If your previous landlord did not increase your rent up to the amount of the Rent Board’s allowable percentage, then you could be hit with a substantial increase all at once. The foregone rent increases are considered “banked,” and if your old landlord didn’t feel like increasing them, it’s likely your new landlord will not feel as kindly.
If there’s a rent overpayment
A new landlord also will inherit any obligations of rent overpayments.
Have you been overcharged? Just because a new landlord owns the building doesn’t mean that your opportunity to get your overcharged rent back is gone.
What about your security deposit?
Getting a new landlord is a good time to send a letter inquiring about the interest accumulating on your security deposit.
As I’ve written many times in this blog, you should always keep a record of your letters with your landlord. You should also keep good financial records, which will have the amount of your security deposit, and the date you gave the security deposit to the old landlord, and the interest you received.
The interest rate varies from year to year. The Rent Board publishes the new rate in early January for each year, which begins on March 1st.
The interest rate on security deposits from March 1, 2017 through February 28, 2018 is 0.6%. The interest rate from March 1, 2016 through February 28, 2017 was 0.2%. For a complete list of rates over the years, go to the Rent Board’s Security Deposit Interest Rates page.
Sure, the interest rate is not a lot these past few years. Some years it has been better. But it’s your money.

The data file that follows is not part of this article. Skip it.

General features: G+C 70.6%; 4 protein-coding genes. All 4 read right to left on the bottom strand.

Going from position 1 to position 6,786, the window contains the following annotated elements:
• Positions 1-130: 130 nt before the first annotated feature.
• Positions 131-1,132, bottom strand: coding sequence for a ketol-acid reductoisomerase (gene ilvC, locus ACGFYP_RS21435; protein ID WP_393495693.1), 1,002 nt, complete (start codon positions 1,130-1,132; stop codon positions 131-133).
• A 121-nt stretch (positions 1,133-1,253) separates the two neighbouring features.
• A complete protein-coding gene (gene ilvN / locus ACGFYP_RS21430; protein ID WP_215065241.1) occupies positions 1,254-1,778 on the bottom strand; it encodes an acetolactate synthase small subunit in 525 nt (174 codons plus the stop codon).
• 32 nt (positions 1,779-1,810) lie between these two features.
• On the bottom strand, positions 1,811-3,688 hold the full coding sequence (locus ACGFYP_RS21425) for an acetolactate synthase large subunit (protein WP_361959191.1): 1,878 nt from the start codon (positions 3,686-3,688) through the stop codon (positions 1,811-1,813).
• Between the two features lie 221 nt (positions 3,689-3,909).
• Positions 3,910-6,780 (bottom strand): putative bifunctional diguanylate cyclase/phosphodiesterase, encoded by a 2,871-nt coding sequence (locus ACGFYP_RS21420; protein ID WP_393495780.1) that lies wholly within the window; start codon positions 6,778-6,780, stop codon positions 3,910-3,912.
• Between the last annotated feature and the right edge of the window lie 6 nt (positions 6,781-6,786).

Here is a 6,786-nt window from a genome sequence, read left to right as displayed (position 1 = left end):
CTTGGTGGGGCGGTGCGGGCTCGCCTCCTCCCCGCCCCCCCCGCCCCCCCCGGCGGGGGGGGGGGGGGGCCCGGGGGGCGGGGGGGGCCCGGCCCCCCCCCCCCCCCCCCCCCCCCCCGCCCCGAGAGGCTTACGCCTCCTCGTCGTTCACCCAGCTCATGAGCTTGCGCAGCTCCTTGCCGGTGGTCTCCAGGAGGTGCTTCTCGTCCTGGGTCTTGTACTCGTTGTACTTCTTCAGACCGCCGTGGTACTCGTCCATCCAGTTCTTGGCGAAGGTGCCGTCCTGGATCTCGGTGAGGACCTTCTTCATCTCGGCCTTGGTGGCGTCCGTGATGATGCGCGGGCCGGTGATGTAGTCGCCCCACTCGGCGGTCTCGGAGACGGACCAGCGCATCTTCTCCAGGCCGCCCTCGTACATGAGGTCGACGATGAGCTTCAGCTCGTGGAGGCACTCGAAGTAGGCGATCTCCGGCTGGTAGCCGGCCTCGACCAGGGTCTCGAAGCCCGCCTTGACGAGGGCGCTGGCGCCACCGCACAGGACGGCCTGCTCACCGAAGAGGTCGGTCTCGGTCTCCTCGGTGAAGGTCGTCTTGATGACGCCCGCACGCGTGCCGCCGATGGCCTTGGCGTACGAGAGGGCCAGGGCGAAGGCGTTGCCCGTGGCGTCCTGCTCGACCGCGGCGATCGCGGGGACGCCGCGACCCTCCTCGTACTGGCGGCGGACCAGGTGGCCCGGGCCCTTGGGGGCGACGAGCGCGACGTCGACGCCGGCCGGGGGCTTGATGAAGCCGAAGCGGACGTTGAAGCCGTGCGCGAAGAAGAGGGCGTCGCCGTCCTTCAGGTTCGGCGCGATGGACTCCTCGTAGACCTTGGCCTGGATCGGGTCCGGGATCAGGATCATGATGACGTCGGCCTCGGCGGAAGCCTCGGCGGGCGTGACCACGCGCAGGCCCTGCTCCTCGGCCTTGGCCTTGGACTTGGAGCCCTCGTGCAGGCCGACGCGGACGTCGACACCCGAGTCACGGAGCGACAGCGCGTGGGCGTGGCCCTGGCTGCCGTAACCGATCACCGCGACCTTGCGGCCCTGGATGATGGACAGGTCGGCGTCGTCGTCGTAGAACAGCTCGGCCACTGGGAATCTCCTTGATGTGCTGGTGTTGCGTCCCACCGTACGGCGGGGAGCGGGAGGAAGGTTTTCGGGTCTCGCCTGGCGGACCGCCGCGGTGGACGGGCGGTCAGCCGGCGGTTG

Another possible increase
Your new landlord could ask for an Operating and Maintenance (O&M) increase. This amount could be up to 7% of your rent.
An O&M increase can’t happen automatically. The landlord must petition the Rent Board. All expenses are considered, including property taxes, repairs, maintenance, insurance, pest control, garbage, water. (Electric and gas costs are not included in the calculation since an increase in utility costs may be passed through to the tenant by a separate petition.)
A special concern for tenants in buildings that recently sold is that the O&M increases also include debt service or mortgage. In other words, if the cost of financing the new building is high, the new landlord might apply for an O&M increase.
The landlord has to demonstrate that his expenses increased from one twelve-month period to the next by more than the amount of the annual allowable increase. The total O&M increase is calculated and then divided by 12 months, and then divided by the number of units in the building.
If an O&M increase is approved by the Rent Board, it becomes part of the tenant’s base rent. However, I have rarely seen a tenant get stuck with this kind of bill.
For more information
I’ll cover more topics about what happens if your building sells in future blogs.
Questions about the sale of your rent-controlled home? Is your landlord asking you to move? You should consider talking to an experienced tenant attorney who can help you with your specific issues.